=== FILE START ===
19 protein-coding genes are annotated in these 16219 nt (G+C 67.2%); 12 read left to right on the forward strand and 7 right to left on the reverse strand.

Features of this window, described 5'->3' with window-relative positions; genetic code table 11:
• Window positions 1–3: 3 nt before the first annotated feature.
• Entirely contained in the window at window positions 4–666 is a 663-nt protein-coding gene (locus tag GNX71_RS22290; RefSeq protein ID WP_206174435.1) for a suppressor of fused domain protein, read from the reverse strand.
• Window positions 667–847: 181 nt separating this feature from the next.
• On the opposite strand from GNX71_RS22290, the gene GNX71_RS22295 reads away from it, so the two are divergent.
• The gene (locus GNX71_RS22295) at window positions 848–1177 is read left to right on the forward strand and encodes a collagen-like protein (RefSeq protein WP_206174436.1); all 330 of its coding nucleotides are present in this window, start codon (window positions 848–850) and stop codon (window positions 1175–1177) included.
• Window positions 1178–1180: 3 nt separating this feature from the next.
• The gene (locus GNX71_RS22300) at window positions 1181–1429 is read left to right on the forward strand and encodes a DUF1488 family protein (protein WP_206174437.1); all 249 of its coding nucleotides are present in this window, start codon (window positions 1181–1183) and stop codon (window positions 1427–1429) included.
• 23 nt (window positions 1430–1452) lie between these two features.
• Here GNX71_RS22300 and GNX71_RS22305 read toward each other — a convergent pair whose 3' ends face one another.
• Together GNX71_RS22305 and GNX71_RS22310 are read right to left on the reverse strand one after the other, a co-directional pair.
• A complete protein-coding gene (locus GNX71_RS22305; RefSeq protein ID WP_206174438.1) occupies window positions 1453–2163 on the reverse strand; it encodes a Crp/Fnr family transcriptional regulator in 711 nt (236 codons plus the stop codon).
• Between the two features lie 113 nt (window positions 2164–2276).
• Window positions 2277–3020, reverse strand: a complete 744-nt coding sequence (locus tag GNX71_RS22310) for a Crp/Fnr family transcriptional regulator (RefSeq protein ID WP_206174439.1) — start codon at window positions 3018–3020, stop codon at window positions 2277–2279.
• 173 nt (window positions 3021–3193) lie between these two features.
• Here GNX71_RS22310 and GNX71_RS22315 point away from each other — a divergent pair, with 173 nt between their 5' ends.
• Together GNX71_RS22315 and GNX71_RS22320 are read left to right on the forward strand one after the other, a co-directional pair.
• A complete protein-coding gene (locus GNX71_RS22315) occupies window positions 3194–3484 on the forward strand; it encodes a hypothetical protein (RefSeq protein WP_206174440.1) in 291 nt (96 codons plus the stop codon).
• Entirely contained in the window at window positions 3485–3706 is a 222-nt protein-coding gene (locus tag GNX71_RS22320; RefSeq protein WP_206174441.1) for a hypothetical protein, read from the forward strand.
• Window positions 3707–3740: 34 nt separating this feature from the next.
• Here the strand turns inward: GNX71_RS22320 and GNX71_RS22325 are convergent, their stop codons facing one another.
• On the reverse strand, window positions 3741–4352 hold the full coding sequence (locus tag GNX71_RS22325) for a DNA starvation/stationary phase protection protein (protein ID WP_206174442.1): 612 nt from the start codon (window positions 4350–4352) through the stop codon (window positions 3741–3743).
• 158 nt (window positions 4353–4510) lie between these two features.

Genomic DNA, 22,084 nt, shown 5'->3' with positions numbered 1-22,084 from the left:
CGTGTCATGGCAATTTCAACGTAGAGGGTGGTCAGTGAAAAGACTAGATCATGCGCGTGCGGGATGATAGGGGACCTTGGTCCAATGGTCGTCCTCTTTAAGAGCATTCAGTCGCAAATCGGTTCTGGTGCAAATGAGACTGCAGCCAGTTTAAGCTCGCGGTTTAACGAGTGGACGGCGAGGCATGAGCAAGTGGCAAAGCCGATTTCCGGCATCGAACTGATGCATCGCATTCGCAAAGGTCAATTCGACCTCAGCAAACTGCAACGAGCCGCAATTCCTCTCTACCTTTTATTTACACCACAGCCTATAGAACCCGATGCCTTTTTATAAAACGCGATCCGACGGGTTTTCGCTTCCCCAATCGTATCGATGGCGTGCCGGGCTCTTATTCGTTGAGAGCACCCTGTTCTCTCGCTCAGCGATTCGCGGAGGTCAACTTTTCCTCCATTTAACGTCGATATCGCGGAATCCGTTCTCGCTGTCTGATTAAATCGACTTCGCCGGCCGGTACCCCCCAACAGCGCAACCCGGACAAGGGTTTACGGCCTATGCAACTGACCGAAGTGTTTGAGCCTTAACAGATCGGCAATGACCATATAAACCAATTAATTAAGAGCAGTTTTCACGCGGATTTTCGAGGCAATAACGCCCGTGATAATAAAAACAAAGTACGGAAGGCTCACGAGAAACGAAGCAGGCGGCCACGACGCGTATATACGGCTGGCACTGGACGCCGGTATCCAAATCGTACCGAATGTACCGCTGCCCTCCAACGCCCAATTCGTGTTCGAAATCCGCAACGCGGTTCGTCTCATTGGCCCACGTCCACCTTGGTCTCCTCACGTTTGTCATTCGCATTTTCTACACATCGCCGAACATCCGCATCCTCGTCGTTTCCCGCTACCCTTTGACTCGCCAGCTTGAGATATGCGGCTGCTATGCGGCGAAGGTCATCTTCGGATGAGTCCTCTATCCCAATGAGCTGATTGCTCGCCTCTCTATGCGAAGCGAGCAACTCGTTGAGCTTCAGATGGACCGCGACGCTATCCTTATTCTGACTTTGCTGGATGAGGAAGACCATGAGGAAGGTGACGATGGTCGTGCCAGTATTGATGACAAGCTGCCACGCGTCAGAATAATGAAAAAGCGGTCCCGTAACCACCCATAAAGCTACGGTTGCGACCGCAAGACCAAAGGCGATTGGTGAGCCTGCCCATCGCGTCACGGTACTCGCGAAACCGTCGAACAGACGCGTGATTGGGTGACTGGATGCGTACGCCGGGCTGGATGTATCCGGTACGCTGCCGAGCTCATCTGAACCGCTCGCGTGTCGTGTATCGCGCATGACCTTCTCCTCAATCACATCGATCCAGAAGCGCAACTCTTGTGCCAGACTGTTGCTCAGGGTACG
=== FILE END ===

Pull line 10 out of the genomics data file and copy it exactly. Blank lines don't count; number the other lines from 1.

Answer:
• 23 nt (window positions 1430–1452) lie between these two features.